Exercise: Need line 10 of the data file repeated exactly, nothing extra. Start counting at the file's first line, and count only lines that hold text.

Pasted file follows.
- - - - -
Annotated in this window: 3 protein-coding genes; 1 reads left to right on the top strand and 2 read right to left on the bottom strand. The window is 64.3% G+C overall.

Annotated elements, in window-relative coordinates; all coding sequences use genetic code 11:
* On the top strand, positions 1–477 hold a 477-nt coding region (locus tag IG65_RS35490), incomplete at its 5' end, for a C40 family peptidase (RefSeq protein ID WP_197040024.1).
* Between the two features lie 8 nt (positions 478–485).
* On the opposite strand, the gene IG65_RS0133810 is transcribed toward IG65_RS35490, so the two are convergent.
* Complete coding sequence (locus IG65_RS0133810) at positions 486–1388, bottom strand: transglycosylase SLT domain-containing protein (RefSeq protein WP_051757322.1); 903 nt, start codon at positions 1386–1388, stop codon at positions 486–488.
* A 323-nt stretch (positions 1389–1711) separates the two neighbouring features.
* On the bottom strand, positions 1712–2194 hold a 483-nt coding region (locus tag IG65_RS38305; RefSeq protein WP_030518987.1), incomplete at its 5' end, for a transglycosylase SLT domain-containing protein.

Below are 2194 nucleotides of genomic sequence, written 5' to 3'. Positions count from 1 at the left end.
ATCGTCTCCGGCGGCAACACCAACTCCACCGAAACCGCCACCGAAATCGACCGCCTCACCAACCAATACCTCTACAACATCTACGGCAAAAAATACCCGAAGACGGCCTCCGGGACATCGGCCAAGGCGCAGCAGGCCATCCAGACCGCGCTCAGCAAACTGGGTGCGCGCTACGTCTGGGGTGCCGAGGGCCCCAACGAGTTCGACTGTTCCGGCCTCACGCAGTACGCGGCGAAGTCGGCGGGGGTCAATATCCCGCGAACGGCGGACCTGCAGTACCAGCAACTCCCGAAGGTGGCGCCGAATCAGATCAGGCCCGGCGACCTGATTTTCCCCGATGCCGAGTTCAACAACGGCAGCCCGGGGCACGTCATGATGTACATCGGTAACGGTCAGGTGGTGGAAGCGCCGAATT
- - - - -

ATCGTCTCCGGCGGCAACACCAACTCCACCGAAACCGCCACCGAAATCGACCGCCTCACCAACCAATACCTCTACAACATCTACGGCAAAAAATACCCGAAGACGGCCTCCGGGACATCGGCCAAGGCGCAGCAGGCCATCCAGACCGCGCTCAGCAAACTGGGTGCGCGCTACGTCTGGGGTGCCGAGGGCCCCAACGAGTTCGACTGTTCCGGCCTCACGCAGTACGCGGCGAAGTCGGCGGGGGTCAATATCCCGCGAACGGCGGACCTGCAGTACCAGCAACTCCCGAAGGTGGCGCCGAATCAGATCAGGCCCGGCGACCTGATTTTCCCCGATGCCGAGTTCAACAACGGCAGCCCGGGGCACGTCATGATGTACATCGGTAACGGTCAGGTGGTGGAAGCGCCGAATT